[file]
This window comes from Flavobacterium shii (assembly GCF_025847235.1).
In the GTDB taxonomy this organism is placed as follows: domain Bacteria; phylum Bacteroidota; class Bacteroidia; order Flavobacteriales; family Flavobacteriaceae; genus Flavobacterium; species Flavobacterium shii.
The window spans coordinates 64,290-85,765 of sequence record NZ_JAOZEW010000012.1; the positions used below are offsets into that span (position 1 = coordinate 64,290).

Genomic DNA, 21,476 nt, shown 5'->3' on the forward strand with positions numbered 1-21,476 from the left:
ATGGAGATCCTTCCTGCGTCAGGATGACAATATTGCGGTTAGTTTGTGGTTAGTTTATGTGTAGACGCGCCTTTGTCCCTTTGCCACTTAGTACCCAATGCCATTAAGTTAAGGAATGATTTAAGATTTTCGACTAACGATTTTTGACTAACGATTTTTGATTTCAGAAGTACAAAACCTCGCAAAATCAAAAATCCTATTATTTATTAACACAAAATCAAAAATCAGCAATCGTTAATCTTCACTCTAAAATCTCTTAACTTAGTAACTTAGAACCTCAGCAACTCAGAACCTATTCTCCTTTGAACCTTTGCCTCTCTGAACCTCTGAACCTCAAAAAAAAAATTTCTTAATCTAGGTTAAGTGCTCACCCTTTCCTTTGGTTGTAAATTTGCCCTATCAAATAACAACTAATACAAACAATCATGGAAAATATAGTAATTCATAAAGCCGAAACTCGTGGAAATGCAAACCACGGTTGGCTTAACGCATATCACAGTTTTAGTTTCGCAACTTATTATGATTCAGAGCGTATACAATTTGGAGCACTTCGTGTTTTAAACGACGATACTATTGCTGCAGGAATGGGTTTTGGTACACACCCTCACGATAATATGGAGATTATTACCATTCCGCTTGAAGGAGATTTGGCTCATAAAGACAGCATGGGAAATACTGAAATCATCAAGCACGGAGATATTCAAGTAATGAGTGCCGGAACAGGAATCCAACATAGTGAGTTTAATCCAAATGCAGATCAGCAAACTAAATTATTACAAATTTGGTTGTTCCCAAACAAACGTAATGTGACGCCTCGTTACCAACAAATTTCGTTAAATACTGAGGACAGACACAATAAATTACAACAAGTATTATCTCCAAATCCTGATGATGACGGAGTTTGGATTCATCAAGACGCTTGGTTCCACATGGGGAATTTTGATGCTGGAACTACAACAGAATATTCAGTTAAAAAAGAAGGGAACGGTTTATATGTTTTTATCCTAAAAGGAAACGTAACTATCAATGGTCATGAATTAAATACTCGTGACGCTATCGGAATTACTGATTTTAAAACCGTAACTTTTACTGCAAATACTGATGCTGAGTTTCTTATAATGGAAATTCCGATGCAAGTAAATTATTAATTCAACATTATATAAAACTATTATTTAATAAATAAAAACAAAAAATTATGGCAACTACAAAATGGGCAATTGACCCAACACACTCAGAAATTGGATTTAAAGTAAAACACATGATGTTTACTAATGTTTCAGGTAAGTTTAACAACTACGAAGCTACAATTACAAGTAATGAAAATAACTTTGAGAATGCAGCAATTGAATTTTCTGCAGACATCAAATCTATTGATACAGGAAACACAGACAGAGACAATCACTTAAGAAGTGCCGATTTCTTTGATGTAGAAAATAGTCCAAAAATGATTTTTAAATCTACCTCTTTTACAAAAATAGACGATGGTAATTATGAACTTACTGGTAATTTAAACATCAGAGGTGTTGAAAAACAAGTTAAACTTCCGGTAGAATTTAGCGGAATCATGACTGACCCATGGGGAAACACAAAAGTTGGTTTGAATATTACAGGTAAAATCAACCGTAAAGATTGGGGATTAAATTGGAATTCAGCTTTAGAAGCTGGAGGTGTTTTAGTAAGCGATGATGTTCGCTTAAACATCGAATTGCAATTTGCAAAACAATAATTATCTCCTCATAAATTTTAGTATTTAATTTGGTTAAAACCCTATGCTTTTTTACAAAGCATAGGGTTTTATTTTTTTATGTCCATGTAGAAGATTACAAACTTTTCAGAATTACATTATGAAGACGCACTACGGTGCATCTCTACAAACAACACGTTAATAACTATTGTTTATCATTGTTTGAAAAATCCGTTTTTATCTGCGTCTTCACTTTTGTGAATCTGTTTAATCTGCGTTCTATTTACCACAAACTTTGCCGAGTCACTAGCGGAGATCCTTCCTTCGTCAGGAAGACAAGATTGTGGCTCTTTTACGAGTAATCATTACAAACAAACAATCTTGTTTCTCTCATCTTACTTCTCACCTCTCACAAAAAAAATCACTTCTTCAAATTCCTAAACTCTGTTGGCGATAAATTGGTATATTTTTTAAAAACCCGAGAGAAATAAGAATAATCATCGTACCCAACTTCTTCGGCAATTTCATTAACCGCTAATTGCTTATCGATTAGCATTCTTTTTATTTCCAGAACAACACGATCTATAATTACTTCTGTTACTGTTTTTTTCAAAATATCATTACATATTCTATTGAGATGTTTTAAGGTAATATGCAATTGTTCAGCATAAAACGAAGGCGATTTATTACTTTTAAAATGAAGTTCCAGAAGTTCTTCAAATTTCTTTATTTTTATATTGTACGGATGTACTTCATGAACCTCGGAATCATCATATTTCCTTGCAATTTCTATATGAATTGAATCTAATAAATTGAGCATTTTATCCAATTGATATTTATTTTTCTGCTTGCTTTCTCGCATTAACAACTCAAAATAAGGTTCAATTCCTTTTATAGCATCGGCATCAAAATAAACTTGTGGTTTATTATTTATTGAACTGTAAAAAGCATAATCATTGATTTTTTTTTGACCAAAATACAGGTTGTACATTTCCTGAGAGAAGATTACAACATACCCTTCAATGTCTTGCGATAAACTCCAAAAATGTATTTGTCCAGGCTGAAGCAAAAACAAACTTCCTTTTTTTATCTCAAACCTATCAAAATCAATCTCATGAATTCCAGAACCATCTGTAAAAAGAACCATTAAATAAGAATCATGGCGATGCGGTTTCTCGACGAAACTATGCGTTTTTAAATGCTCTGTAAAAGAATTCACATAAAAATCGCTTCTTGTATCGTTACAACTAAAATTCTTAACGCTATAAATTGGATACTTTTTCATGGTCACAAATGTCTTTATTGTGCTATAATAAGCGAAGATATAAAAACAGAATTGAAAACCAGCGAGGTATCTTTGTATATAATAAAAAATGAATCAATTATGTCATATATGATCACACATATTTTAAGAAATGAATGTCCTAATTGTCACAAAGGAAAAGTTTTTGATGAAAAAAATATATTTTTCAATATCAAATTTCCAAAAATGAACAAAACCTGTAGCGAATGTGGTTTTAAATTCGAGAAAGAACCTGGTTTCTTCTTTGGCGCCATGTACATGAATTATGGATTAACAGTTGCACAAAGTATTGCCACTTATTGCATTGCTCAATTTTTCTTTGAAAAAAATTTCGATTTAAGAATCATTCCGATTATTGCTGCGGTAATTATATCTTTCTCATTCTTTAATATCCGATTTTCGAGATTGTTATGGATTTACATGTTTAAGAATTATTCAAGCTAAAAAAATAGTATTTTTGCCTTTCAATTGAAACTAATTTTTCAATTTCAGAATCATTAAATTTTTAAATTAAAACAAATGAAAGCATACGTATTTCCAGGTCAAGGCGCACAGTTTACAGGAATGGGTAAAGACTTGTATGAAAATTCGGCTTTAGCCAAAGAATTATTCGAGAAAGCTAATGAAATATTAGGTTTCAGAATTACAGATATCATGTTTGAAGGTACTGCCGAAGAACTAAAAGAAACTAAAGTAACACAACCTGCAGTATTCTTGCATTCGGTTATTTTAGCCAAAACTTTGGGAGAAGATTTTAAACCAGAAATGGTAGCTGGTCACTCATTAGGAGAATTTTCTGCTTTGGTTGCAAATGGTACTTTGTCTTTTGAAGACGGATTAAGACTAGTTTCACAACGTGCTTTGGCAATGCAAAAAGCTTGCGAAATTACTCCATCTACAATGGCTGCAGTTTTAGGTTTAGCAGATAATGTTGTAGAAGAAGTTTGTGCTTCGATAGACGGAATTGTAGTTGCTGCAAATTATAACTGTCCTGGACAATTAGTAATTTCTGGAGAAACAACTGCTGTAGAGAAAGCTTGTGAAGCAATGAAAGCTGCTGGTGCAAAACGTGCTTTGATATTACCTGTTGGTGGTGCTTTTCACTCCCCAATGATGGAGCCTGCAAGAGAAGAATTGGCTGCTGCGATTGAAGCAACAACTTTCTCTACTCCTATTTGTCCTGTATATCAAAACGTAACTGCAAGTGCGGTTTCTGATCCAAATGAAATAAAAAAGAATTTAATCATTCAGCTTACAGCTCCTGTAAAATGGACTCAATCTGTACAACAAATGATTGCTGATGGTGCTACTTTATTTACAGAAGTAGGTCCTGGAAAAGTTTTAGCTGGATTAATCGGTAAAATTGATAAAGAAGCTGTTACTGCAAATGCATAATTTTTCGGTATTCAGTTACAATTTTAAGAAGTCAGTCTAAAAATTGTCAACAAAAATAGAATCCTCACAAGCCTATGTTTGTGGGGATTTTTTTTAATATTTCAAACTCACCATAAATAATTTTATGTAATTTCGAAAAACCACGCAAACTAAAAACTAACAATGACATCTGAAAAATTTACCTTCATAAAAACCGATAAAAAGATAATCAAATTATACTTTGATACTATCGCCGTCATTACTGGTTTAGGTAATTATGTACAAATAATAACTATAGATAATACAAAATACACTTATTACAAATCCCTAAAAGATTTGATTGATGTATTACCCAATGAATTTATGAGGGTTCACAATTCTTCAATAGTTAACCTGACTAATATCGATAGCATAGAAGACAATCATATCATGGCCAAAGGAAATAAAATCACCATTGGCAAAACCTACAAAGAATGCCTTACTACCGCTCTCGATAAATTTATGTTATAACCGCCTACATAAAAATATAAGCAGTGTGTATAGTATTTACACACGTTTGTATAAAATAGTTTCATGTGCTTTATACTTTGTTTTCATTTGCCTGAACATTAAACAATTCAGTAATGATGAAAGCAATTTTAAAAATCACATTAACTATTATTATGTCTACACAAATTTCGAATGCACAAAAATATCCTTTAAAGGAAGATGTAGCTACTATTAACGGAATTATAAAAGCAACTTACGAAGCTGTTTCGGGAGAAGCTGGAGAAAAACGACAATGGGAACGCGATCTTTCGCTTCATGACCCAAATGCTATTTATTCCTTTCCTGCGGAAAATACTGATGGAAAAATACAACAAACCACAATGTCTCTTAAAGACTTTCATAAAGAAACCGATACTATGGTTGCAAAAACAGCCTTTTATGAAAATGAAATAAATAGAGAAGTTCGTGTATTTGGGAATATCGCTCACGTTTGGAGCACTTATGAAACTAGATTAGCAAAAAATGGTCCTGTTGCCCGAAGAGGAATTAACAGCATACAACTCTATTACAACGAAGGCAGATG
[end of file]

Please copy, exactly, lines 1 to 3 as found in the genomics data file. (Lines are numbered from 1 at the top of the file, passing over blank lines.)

This window comes from Flavobacterium shii (assembly GCF_025847235.1).
In the GTDB taxonomy this organism is placed as follows: domain Bacteria; phylum Bacteroidota; class Bacteroidia; order Flavobacteriales; family Flavobacteriaceae; genus Flavobacterium; species Flavobacterium shii.
The window spans coordinates 64,290-85,765 of sequence record NZ_JAOZEW010000012.1; the positions used below are offsets into that span (position 1 = coordinate 64,290).